Survey Reports Rise In European Security Spending
End users in Europe are reported a 3 percent in budgets for video surveillance systems while budgets for access control and security systems integration will jump about 2 percent over the next year.
The five year outlook for security spending also forecasts video surveillance budgets will increase more than 5 percent, and access control and security integration is expected to grow as much as 4 percent, according to a survey conducted by Frost and Sullivan.
The survey included 355 end users and channel partners planning to attend IFSEC.
Channel players include system integrators, consultants and distributors, and are more optimistic, anticipating an increase in video surveillance with budgets as high as 8 percent, systems integrations, 6 percent; and access control, 5 percent over the next year.
While these numbers are encouraging, manned guarding budgets will likely drop by about 1 percent over the next year in Europe.
Over the next two years, the analog market is expected to remain flat while the IP/network video surveillance market growing steadily. Twelve percent of respondents to the same survey said they were planning to install IP/network video solutions over the course of the year.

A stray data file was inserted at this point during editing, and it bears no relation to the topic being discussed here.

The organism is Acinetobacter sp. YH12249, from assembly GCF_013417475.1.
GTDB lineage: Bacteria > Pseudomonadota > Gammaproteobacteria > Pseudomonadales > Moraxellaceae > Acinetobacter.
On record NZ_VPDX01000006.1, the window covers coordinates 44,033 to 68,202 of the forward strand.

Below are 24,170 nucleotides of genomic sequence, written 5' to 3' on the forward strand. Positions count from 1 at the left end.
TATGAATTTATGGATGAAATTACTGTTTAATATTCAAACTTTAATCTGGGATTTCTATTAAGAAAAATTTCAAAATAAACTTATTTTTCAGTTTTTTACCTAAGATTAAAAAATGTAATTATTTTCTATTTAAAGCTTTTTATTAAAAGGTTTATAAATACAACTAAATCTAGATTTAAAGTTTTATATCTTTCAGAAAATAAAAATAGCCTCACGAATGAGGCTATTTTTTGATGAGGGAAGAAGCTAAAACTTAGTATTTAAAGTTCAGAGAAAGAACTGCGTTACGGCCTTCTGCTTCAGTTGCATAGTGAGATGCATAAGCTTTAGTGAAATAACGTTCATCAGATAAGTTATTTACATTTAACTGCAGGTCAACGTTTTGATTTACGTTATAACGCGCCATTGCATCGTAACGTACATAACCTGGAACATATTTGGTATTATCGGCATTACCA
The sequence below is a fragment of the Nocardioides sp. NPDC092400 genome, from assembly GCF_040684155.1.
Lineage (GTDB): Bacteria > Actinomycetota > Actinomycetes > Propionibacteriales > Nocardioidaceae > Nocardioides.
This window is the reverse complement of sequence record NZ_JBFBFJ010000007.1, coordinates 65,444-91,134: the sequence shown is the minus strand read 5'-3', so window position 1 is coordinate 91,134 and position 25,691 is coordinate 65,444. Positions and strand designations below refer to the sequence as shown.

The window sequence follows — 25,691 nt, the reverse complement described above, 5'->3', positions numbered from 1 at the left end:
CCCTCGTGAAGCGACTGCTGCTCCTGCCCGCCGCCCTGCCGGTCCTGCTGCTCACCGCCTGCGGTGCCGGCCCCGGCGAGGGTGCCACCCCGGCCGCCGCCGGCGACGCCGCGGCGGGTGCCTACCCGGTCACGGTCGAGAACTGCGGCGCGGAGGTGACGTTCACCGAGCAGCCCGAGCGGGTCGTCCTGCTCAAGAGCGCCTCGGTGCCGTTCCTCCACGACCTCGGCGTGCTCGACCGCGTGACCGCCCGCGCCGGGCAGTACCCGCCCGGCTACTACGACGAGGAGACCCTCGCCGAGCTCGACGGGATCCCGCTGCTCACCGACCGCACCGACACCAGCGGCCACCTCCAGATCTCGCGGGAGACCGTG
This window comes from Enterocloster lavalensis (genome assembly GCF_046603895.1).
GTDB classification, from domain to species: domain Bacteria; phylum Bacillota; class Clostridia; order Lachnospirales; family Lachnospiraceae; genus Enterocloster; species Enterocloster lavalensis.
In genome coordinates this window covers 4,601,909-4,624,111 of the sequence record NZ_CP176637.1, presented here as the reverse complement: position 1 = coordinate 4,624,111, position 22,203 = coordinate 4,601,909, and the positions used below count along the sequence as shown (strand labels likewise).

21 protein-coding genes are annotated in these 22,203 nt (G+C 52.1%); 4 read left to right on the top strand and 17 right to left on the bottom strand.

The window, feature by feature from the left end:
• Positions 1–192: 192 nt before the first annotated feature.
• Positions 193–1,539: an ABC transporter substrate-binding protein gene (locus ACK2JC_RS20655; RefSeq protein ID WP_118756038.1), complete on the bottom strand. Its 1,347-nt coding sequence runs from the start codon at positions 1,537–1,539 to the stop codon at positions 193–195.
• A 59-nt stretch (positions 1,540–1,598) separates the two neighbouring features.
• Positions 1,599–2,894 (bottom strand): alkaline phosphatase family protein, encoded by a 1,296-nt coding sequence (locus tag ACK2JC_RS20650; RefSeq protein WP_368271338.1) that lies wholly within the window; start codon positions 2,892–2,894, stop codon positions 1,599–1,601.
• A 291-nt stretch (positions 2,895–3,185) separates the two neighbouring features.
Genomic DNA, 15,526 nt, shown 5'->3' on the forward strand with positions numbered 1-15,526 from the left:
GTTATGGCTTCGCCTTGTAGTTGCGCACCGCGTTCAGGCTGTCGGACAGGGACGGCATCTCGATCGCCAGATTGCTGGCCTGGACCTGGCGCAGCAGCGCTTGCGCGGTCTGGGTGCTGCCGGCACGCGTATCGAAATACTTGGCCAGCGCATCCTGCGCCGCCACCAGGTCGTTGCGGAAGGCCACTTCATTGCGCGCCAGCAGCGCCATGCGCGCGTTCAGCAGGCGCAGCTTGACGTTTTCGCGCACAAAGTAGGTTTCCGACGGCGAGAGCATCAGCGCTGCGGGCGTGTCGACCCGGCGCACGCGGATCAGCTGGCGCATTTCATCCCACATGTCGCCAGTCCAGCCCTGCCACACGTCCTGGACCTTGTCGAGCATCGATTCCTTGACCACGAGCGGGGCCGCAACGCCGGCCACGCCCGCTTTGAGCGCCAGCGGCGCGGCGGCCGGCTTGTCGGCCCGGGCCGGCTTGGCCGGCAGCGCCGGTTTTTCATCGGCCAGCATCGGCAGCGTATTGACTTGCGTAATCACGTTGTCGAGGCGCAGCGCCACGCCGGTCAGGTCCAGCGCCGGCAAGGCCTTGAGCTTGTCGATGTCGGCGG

Video analytics also is set to experience strong new demand, through those taking the survey said this would likely pertain to larger organizations.
Respondents of the survey said the pace of IP systems will quicken this year, and in 2012, as security integrators were most positive about the trend; however, consultants, installers and distributors held the same opinion.
The survey showed that the decline in the analog market will be highest in large organizations with 50 percent reporting a reduction in spending.
Convergence between physical security and IP remains a strong topic for channel players, believing it will have the most impact on their businesses, though there are challenges, such as compatibility of different manufacturer’s products and lack of cross standard platforms, installation costs, lack of IT skills and knowledge.